@reuben should I always extend the validation set with my own data instead of just using my validation data set? because otherwise it would over fit, wouldn’t it?
Your validation set should always be representative of the types of audio you want your model to be good at. Otherwise, yes, you risk overfitting.
fewer epochs, smaller learning rate, make sure your dev set is good
@rajpuneet.sandhu Can you post a complete guide for training DeepSpeech 0.4.1 ?
Plus guide about which file are required for it ?
How trie can be generated ?
checkout ‘How I trained a French robot’. It has all the steps @noor_e_emaan11
I trained with TEDlium (from Mozilla common voice website)and Voxforge (using the import script in DeepSpeech repo) datasets with the following:
python3 DeepSpeech.py --n_hidden 2048 --checkpoint_dir ~/deepspeech-0.4.1-checkpoint --epoch -1 --train_files /home/rsandhu/ted-train.csv,/home/rsandhu/voxforge-train.csv --dev_files /home/rsandhu/ted-dev.csv,/home/rsandhu/voxforge-dev.csv,/home/rsandhu/common_voice_training_data/cv-valid-dev.csv,/mnt/librivox_data/librivox-dev-clean.csv,/mnt/librivox_data/librivox-dev-other.csv --test_files /home/rsandhu/ted-test.csv,/home/rsandhu/voxforge-test.csv --learning_rate 0.0001 --train_batch_size 24 --dev_batch_size 48 --test_batch_size 48 --display_step 0 --validation_step 1 --dropout_rate 0.2 --checkpoint_step 1 --lm_alpha 0.75 --lm_beta 1.85 --export_dir ~/new_model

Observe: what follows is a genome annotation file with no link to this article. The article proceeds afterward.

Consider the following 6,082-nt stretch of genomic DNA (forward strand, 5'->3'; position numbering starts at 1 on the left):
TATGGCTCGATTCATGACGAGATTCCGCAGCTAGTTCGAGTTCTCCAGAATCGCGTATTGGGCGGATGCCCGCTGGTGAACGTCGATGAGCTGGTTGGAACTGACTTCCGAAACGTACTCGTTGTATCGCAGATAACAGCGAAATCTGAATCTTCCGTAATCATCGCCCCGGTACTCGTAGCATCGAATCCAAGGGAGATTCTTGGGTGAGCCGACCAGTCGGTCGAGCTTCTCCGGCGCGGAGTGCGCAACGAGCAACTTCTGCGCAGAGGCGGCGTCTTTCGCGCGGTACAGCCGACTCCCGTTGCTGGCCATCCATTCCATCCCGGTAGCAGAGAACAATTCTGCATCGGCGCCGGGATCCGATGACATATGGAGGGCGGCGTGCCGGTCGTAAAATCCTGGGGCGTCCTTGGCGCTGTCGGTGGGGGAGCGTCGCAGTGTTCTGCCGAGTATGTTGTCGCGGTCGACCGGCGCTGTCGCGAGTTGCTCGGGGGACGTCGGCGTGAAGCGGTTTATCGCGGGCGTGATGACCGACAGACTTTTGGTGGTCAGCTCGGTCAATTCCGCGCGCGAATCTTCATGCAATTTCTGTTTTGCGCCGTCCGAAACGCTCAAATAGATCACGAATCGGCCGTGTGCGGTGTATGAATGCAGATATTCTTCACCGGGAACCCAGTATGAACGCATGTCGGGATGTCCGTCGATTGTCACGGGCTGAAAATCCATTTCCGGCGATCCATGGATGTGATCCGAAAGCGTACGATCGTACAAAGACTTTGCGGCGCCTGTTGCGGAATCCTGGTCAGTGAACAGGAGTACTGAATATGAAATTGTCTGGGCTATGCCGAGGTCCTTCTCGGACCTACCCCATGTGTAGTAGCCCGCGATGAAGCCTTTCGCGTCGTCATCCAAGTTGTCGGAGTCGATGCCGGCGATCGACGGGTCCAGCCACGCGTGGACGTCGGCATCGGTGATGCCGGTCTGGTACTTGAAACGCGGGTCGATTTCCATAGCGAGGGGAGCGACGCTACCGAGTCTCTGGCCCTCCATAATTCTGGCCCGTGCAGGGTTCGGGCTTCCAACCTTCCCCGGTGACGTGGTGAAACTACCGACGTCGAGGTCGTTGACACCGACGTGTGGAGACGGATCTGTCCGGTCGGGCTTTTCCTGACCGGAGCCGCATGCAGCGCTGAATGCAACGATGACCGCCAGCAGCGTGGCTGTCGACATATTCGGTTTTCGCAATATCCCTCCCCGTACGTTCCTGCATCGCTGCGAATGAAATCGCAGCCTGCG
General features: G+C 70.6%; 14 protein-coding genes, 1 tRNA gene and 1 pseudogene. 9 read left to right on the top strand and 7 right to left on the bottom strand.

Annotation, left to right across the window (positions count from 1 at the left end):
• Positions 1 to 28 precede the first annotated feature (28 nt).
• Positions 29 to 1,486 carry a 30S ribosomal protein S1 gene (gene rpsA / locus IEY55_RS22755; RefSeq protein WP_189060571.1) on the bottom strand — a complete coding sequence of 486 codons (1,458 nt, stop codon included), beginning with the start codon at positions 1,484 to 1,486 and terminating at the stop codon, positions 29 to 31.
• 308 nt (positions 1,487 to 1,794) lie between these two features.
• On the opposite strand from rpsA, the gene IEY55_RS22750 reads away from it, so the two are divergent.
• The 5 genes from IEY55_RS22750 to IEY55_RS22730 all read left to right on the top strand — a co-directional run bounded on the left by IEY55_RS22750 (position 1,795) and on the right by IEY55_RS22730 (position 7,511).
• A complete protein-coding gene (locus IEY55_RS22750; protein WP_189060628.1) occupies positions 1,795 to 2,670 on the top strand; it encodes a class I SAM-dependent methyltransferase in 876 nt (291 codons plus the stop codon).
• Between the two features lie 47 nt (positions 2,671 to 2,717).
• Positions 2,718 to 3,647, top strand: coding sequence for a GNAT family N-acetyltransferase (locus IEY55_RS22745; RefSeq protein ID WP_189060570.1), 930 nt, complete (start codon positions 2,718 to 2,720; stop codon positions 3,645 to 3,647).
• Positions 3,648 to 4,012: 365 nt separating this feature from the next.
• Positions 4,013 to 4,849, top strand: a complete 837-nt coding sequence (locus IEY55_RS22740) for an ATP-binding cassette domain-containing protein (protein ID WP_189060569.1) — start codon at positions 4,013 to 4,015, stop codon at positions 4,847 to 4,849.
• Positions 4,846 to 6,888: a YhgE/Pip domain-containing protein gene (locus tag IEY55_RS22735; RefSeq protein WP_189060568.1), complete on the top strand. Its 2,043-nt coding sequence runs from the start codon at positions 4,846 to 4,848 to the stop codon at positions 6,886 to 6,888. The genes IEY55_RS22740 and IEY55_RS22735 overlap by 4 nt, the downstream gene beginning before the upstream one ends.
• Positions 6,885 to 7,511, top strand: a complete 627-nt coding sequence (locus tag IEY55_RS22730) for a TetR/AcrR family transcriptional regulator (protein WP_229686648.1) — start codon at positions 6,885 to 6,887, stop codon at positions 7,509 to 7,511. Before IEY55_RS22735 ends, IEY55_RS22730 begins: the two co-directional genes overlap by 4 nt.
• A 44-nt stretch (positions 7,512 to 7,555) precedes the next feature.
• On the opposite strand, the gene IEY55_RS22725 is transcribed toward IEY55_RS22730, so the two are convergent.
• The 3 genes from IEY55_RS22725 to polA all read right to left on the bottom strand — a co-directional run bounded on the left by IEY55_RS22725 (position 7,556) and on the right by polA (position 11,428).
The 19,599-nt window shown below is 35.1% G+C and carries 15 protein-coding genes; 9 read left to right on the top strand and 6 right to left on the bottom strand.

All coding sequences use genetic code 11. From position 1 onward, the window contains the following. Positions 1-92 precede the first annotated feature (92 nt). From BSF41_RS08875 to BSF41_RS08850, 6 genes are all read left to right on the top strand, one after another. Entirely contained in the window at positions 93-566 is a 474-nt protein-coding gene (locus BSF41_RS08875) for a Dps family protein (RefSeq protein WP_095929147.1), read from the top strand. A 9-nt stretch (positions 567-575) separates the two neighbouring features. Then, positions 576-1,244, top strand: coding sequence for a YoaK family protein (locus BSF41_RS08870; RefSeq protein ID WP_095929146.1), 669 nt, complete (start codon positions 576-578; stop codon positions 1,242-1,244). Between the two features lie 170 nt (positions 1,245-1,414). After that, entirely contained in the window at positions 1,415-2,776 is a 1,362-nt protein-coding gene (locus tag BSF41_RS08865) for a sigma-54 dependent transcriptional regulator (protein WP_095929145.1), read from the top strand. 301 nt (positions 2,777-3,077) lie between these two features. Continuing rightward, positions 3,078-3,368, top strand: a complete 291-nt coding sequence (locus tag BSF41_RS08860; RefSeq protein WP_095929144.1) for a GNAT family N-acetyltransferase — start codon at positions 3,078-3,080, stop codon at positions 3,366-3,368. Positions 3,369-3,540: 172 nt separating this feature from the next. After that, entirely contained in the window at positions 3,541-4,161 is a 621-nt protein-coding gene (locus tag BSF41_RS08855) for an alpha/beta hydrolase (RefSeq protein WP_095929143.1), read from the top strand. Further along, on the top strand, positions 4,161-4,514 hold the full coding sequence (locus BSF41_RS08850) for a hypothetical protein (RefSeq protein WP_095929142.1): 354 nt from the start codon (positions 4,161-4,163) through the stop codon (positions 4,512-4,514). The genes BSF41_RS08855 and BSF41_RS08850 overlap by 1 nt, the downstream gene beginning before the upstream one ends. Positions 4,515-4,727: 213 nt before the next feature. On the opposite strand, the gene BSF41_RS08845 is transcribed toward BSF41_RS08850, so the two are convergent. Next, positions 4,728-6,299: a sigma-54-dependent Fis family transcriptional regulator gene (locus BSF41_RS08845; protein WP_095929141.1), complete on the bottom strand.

I tested this generated model and the release 0.4.1 model and the results are in the attached filedeepspeech_test_comparison_ted_voxforge.zip (8.2 KB)
This is slightly out of context, I’m trying to train a model on the same data set. Could you share your findings and developments?